Writer/Director: Greta Gerwig
Starring: Saoirse Ronan, Laurie Metcalf, Tracy Letts, Beanie Feldstein, Lucas Hedges, Timothée Chalamet, Stephen McKinley, Henderson
Greta Gerwig has made a name for herself in the indie film world starring in 20th Century Women and by writing and starring in two Noah Baumbach films, Frances Ha and Mistress America. She makes her directorial debut with Lady Bird with Saoirse Ronan playing the quintessential Gerwig type of character. She plays Christine who’s at that age when she’s really struggling with her identity. It’s her senior year of high school, and she will need to make some tough decisions about her final year and what she wants after she graduates. She’s sporting a new moniker “Lady Bird” to assist in her transition period. Her mother, Marion (Metcalf), isn’t always the most supportive person as she’s always offering Lady Bird unsolicited advice. Lady Bird and her best friend Julie (Feldstein) decide to join the drama club which helps give her the culture she feels she’s missing out on. This sense of culture is part of her desire to move to the east coast for college. Naturally, Marion is having none of this decision. The rest of senior year finds Lady Bird falling in love with a gay classmate, feeling the pressure to have sex, applying to colleges, and of course, fighting with her mom.
Shortly after realizing that Greta Gerwig sets her movie in a Catholic high school, I felt somewhat at home with the world she creates. Having been a student of Catholic education my whole life, I could easily settle back into all of those old memories that came rushing back to me. If you’ve seen any of Gerwig’s previous films, you know she has a distinct voice, which is ever present in Lady Bird. There’s an offbeat curiosity and independence with her characters. Only she would have the drama club select Stephen Sondheim’s Merrily We Roll Along as their fall musical. It’s a lesser known work and strange choice than say Oklahoma or Guys and Dolls. She even captures that awkward feeling when the football coach has to step in and pretend to know something about theater. This leads to one of the film’s funniest moments when he’s trying to block and choreograph the show only using a chalk board.
It’s absurd, yet nothing rings false with any of Gerwig’s characters. It’s refreshing to see high school characters that look and feel like your average high schooler. Lady Bird and Julie lament about wanting to be like the pretty girls, yet it never feels whiny. Not one of Gerwig’s characters feel like your standard CW/MTV cookie cutter character. She gives equal weight and importance to everyone’s arc instead of just making it about Lady Bird. Beanie Feldstein’s Julie is completely charming and has a crush on their younger, cuter teacher. Manchester by the Sea’s Lucas Hedges also shines as Lady Bird’s crush Danny who is also struggling with his own identity. Who wasn’t in their senior year of high school?
Lady Bird’s not just about a bunch of high school kids counting down the clock until they’ve hit some form of freedom. Gerwig aptly gives Lady Bird’s parents the values and heart that ground the film. Laurie Metcalf (Roseanne, Scream 2) gives a lovely performance as her mother without ever turning her character into a monster. You really feel she has a dear love for her daughter even if she says and does the wrong thing ninety percent of the time. The film opens with a car ride between the two and the eye rolls and stares out the window give evidence to an on and off tension between them. Lady Bird is closer to her father, played by the endearing Tracy Letts. They have that special “Don’t tell Mom” kind of relationship.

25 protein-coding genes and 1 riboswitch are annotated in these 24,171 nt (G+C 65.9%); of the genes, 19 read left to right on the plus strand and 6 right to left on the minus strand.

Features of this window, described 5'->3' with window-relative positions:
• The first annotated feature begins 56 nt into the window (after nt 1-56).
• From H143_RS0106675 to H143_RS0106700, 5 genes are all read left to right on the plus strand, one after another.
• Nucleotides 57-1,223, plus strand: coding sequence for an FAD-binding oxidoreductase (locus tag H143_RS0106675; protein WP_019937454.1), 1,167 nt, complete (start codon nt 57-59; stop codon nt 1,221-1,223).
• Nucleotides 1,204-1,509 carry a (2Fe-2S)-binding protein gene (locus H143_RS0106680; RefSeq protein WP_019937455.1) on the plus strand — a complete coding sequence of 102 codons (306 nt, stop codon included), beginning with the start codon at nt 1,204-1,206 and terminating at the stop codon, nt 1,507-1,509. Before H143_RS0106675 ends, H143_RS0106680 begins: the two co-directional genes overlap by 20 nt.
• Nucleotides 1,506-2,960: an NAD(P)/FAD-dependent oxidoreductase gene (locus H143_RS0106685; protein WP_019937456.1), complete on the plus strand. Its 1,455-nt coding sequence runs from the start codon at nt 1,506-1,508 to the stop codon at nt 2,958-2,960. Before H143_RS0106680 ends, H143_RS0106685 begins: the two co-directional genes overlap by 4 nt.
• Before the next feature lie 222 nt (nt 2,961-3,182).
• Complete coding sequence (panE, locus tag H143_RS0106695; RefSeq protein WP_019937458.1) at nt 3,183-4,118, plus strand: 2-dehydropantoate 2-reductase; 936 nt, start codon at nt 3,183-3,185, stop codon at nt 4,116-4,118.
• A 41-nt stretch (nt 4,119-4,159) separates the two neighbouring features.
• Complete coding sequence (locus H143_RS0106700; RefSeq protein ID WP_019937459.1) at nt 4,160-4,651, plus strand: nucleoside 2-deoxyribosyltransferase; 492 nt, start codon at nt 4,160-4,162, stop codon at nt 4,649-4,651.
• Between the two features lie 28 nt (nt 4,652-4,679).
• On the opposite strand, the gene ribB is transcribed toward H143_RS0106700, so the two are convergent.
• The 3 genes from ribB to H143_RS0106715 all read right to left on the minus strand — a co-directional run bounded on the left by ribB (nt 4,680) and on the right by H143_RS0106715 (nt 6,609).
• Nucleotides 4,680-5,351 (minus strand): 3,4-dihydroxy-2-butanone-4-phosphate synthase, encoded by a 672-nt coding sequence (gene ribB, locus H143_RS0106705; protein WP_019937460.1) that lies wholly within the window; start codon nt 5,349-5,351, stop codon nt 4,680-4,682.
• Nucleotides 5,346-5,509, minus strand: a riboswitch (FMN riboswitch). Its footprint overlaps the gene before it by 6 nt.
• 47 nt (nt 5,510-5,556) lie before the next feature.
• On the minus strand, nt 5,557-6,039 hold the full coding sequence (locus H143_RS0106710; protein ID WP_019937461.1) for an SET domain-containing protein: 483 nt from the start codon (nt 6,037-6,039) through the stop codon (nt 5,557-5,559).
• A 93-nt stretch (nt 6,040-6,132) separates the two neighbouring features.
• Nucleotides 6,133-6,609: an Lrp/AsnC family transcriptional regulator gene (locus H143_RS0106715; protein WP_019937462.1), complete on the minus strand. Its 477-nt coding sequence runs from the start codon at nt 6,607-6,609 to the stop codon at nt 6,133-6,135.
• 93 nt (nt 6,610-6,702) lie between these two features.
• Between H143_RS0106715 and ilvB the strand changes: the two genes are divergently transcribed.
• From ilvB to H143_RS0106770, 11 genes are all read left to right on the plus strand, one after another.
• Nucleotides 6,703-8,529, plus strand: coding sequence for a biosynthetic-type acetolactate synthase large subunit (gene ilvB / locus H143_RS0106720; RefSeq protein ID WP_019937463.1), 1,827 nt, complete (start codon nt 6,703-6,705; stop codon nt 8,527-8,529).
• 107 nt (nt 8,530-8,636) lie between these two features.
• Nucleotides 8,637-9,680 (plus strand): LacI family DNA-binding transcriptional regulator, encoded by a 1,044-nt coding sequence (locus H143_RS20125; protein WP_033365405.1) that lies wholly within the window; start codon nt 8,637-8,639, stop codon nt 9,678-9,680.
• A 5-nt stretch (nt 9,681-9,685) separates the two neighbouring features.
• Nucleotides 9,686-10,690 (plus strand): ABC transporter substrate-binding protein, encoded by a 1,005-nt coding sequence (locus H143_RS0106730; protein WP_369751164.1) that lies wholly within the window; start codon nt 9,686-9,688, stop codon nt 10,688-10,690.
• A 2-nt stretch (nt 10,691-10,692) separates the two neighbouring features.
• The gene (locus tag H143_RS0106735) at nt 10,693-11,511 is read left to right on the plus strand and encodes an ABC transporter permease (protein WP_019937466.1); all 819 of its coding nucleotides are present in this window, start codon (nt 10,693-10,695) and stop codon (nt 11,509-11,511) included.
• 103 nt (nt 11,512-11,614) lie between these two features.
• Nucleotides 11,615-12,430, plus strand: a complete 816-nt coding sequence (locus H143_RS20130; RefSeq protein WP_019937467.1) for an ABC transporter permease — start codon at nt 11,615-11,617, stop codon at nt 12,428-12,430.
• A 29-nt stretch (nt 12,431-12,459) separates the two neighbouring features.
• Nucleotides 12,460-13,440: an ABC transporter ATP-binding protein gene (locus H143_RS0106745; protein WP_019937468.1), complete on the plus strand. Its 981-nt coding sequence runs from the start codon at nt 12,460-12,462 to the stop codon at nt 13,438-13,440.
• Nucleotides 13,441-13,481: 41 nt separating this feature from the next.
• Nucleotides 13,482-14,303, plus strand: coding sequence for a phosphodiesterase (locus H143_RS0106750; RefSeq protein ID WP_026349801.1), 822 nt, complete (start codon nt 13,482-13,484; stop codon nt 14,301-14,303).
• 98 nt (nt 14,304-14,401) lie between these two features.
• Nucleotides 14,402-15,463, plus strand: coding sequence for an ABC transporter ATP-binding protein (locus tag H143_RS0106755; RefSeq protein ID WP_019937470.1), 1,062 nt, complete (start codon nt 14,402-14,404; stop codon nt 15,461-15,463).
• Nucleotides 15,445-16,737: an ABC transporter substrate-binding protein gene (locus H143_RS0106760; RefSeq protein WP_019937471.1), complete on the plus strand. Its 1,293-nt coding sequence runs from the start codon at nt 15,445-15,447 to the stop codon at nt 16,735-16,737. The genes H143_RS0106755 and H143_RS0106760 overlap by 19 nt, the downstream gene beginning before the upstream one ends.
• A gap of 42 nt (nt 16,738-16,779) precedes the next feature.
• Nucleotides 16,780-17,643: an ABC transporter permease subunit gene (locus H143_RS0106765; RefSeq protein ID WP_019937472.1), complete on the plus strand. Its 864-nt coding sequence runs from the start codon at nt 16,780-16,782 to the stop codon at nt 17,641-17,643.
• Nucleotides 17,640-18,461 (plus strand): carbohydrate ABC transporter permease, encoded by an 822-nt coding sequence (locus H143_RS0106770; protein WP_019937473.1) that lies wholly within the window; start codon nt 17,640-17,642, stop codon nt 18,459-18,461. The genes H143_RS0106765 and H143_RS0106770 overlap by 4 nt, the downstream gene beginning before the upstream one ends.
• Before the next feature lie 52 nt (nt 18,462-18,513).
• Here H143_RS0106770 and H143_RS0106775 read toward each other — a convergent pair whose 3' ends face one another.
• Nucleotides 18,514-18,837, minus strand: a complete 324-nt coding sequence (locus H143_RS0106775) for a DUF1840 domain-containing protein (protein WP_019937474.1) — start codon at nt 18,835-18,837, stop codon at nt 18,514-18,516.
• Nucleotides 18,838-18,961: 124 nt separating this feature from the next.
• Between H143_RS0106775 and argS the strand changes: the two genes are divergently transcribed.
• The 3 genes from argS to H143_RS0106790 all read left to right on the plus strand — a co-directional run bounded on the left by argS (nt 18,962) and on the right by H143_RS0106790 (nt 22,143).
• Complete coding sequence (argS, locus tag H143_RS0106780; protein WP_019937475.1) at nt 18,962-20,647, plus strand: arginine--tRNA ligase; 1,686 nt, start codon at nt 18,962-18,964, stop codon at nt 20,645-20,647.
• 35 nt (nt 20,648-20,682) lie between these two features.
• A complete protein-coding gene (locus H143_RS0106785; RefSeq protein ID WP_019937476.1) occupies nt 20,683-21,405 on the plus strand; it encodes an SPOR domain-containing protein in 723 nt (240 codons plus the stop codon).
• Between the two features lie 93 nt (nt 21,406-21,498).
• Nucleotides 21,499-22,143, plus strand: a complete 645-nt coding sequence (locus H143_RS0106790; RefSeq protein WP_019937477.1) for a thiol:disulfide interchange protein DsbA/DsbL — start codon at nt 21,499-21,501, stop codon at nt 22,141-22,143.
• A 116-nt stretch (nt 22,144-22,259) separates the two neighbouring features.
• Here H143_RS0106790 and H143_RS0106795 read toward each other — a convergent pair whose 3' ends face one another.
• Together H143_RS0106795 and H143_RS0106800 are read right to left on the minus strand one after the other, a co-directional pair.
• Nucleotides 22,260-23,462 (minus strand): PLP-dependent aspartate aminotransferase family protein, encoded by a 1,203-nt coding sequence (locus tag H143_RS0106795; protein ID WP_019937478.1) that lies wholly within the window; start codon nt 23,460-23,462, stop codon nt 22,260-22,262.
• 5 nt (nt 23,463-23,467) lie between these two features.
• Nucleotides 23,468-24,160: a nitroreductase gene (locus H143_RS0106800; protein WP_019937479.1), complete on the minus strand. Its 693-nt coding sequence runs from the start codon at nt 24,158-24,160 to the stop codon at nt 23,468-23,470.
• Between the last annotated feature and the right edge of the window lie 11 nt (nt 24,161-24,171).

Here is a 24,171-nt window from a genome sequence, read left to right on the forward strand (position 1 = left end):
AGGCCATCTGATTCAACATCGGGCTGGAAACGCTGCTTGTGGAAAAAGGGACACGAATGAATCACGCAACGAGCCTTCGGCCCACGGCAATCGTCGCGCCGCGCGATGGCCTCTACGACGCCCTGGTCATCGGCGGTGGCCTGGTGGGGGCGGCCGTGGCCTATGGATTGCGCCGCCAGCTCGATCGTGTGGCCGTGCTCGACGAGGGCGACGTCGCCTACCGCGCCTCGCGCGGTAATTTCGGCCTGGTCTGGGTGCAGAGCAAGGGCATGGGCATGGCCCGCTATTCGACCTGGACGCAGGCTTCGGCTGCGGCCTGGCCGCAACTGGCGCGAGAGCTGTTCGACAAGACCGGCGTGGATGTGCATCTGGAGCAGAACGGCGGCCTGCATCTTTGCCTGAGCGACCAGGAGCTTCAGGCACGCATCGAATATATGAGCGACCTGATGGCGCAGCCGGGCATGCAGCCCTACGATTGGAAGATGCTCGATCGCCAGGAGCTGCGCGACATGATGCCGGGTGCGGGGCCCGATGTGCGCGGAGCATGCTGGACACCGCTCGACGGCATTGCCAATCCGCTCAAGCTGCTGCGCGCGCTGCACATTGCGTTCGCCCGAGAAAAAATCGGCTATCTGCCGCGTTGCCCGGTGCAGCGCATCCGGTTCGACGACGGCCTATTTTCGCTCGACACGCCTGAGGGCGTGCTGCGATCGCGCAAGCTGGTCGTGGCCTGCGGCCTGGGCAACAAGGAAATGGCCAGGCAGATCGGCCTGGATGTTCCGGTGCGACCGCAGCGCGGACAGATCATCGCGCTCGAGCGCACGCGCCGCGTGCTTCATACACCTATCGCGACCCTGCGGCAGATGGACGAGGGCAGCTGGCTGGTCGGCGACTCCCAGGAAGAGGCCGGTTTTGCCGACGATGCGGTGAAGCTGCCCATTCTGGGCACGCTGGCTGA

Lady Bird never seems pretentious or overly hipster. It’s quite funny throughout while touching the heart at just the precise moment. It is truly one of the best coming of age movies released in years. It may seem like a fun and innocent high school romp kind of movie, but then Greta Gerwig hits you about an hour when you realize how much you have come to care about all of these characters. As the title character, Saoirse Ronan lights up the screen. She will no doubt score her third Oscar nomination, following Atonement and Brooklyn, for this film. It’s quite the accomplishment for someone of her age. Ronan is a natural on screen making distinct choices with every role. She gives Lady Bird a soft and feminine side but with an edge to go along with it. She isn’t the sulky teen we often seen in these types of movies. She may remind you of yourself at that age or other friends caught in that senior year transition. Many teens think they have their act together, but in reality, they haven’t the faintest idea. Lady Bird speaks to that concept of identity and the names and labels we feel comfortable placing on ourselves. There’s an authenticity with what Gerwig brings to the screen as a writer and director, which can’t be denied.
Is It Worth Your Trip to the Movies? Greta Gerwig’s directorial debut is worthy of all the accolades.
RATING: 4.5 out of 5 TICKET STUBS